I remember (Oh no! Here we go again... Steve's reminiscing about his past!) when I was young, and at school, you strove to fit in - comply. It was scary not to. You had to have the right clothes, the right shoes, the right parents, the right hair, and pretty much everything else needed to be right too. The days I would spend convincing Mum that I just had to have the new pair (at that time, it was) of Adidas - and the pleas intensified if one of your friends got them first (It's probably fair to state that my plea's often fell on deaf ears, and now, looking back, I'm glad. I'm much better adjusted for not having always got my way!). I don't remember there being a great deal of diversity within my close circle of friends. There wasn't a lot of difference, and if you were deemed to be the 'odd' or different kid, there was often hell to pay.

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I'm not sure if much has changed over the years. Again, from a teacher perspective, I feel that the interactions I see in the classrooms and school yard have shifted since I was young, and people are more readily accepted now. Being different isn't the shun that it once was, it even looks as though being different can actually be a badge of honour. But, I could be wrong.

I guess, what I'm angling at here, is: Is it good to be different?

But not just is it good, I'm also wondering if it is worth being different. I am yet to watch it, but Insatiable, Netflix's latest blockbuster was released to quite a large amount of controversy. The general premise, for those of you who don't know of it, is that a girl whole was once quite large, lost all of her weight over the summer break due to having a broken jaw and, as a result, only being able to eat through a straw. She went on to enter a beauty pageant and exact revenge upon those who had mistreated her prior to the dramatic weight loss. Before she lost the weight, though, she was heavily bullied. So, you see, being different didn't really work for her, and personally I've stopped many bullying incidents between students, over the course of my career, where the victim was heavier than what would be deemed acceptable by their peers.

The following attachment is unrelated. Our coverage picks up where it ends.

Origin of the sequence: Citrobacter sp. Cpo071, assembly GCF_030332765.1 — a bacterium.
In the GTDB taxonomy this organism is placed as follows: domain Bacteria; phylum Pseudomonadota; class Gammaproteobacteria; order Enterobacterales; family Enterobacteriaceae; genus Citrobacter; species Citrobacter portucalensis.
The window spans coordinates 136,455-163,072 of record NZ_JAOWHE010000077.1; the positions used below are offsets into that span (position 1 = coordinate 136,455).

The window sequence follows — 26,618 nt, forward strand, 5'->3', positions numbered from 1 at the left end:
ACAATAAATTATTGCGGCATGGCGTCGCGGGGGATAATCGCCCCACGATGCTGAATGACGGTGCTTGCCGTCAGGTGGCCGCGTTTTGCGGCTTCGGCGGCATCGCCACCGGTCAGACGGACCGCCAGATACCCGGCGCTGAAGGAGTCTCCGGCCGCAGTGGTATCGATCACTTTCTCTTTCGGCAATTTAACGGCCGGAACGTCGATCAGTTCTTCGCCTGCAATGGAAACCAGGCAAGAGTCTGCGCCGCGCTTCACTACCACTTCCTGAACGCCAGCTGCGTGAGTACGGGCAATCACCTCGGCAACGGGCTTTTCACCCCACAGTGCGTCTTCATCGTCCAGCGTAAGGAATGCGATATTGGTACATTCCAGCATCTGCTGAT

I'm sure you could all recall a time when you may have experienced bullying, or have known someone who fell victim to bullying just because you or they were deemed different. And this is such a shame. If I was to answer the question posed a second ago, I would quite readily say that being different is good. Imagine, for a second, if we were all the same. Imagine if we here, on this platform were all the same. Would we actually learn anything? Probably not. It's the diversity of your/our/my background(s), coupled with the common desire to support each other that make this such a wonderful place to be. Added to which, without difference, we would not be able to experience the multiculturalism that we get so in so many of our countries.

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If you've got anything to add, or to comment on, I'd love to hear from you, so feel free to get involved in the discussion. I'd especially like to hear from any parents who can give me insight into whether I'm on track, or way off the money in regard to my thoughts about students today and how they're received if they are perceived as different. Also to the teachers out there, what are your experiences with students who are different. Do they get harassed or are they allowed to be themselves?

Thanks for following through to the end of this 'rambling' post. I'm not entirely sure where this was intended to head. Hopefully it got somewhere and has made you think in some way as you read. I like being different. I like that we have that freedom. I couldn't imagine living in a country where diversity was shunned, the norm forced upon you, and you would dare to be different at the peril of your life.


References


  1. WWF
  2. Images taken from Unsplash.


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It's an odd environment to be a teen these days, for sure. Being different seems to be such a badge of honour that some will even pursue it to their own detriment. Yet I think it always remains true that those who are confident in staying true to who they are, are the ones that attract others to them. When my eldest went to high school for a bit after being homeschooled for several years she initially tried fitting in, but then decided not to bother and just did her own thing, which was go to the library at lunch and get homework done. She liked being alone to focus, so was somewhat annoyed when classmates started joining her there. Without trying, she developed quite a following! Lol

Back in my school days, at a Waldorf School, diversity was probably more accepted than in most schools, but kids still tried to fit in and follow the trends. The most popular lad in our class had a style all of his own and was comfortable in who he was without trying to be the same as others.

I think we will always want to be accepted, whether it's because we fit in, or for who were are if we're different.

I couldn't imagine living in a country where diversity was shunned

Ditto.

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She liked being alone to focus, so was somewhat annoyed when classmates started joining her there. Without trying, she developed quite a following!

Isn't it funny how sometimes when we least expect it, we do something that actually attracts others. Your daughter must have some great qualities that just draw people to her.

I tend to agree with you in regard to being accepted. We all need acceptance in some way or another. I sometimes think that loneliness can drive this. I often like peace and solitude, but then also find that after a while, need to be around others, especially people who I know and have that mutual acceptance with.